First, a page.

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Missing bones of Waterloo: Grim fate that met fallen soldiers



It's known as one of the bloodiest battles in history, but surprisingly very few human remains have been unearthed from the Battle of Waterloo.

An estimated 48,000 men lost their lives as Napoleon's French army was defeated by a force of British, Dutch and German troops in the United Kingdom of the Netherlands, on Sunday, June 18, 1815.

The decisive battle marked the end of the decades-long Napoleonic Wars and crushed French attempts to dominate Europe.

A new study released today, on the 207th anniversary of the battle, says it's probable the bones of fallen Waterloo militaries were sold as fertiliser.

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Lead expert Professor Tony Pollard says as the gunfire drew to a close and smoke cleared, Waterloo became a grim attraction.

And some would have profited from this – grinding down fallen soldiers' bones into bone-meal, an effective fertiliser, and selling it to the British Isles.

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"Many came to steal the belongings of the dead, some even stole teeth to make into dentures, while others came to simply observe what had happened," Pollard, from the University of Glasgow Centre for War Studies and Conflict Archaeology, explained.

"At least three newspaper articles from the 1820s onwards reference the importing of human bones from European battlefields for the purpose of producing fertiliser.

"It's likely that an agent of a purveyor of bones would arrive at the battlefield with high expectations of securing their prize.

"Primary targets would be mass graves, as they would have enough bodies in them to merit the effort of digging".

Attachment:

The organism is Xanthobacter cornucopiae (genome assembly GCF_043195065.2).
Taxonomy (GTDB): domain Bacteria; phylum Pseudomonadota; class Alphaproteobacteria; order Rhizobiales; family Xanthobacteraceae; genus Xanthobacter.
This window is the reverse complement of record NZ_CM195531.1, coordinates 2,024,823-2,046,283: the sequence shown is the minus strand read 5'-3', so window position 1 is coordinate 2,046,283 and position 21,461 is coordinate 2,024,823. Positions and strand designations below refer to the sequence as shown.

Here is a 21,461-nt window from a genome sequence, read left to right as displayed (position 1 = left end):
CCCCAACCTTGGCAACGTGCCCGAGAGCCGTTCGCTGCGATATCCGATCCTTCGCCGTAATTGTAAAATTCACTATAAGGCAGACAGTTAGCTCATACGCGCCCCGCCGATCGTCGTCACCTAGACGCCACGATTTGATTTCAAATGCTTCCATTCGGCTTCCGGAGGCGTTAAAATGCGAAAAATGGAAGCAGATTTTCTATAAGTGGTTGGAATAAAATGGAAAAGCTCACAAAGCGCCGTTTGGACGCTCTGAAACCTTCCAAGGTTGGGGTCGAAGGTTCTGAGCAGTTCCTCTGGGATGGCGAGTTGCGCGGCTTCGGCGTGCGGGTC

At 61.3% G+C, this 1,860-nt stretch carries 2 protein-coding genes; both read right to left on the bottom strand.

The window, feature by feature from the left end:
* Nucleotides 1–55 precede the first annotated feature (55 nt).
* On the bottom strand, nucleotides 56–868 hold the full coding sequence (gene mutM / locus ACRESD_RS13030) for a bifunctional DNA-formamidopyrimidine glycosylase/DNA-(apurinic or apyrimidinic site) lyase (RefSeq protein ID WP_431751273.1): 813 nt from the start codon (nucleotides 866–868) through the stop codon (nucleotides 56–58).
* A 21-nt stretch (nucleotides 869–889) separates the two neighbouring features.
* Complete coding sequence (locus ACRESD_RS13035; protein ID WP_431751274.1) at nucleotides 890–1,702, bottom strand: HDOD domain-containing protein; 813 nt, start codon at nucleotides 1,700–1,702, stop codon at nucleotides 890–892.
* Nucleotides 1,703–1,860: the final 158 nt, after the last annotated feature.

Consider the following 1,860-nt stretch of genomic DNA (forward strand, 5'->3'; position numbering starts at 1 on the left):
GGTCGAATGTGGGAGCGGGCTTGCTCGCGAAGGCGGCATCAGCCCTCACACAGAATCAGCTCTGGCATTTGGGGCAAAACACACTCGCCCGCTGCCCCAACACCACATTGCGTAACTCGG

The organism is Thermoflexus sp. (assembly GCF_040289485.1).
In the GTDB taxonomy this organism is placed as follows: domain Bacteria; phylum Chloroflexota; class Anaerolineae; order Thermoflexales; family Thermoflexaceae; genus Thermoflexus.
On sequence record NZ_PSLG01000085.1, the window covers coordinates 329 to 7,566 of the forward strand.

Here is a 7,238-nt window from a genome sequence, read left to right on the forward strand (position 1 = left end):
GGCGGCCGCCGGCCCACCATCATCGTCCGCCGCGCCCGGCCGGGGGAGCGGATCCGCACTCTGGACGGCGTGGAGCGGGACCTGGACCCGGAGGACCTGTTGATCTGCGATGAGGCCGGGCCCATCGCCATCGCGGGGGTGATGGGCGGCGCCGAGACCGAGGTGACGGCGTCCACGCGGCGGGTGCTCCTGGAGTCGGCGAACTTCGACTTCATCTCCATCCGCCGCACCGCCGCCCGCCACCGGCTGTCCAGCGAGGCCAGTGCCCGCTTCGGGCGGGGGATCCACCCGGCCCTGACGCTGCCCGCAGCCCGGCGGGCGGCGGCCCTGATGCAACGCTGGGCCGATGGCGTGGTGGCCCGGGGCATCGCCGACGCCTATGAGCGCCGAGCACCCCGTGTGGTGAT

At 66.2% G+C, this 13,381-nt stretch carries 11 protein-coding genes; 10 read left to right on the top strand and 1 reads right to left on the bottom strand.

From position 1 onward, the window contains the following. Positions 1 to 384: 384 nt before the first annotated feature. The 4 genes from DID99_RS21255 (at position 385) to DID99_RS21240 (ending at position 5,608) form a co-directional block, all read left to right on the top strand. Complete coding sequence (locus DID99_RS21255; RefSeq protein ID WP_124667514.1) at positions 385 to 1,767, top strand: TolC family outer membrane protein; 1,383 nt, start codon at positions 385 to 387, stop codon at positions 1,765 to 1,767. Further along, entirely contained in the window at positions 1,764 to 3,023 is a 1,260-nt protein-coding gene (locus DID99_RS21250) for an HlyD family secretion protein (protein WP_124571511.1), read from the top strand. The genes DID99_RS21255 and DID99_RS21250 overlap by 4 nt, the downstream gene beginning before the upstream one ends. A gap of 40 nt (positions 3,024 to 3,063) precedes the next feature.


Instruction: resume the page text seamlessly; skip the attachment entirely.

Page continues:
The Battle of Waterloo, by William Sadler II.

As part of the study, researchers poured over data, newly-found battlefield descriptions and drawings from people who visited the site in the days following Napoleon's defeat.

Together the visitor accounts describe the exact locations of three mass graves containing up to 13,000 bodies.

One such account included memoirs and letters from a Scottish merchant living in Brussels called James Ker. He wrote that men died in his arms.

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Pollard will help lead an "ambitious", several years-long geophysical survey of the battleground, to solve the mystery of what happened to fallen soldiers.

"The next stage is to head back out to Waterloo, to attempt to plot grave sites resulting from the analysis of early visitor accounts reported here," he said.

"If human remains have been removed on the scale proposed then there should be, at least in some cases, archaeological evidence of the pits from which they were taken".

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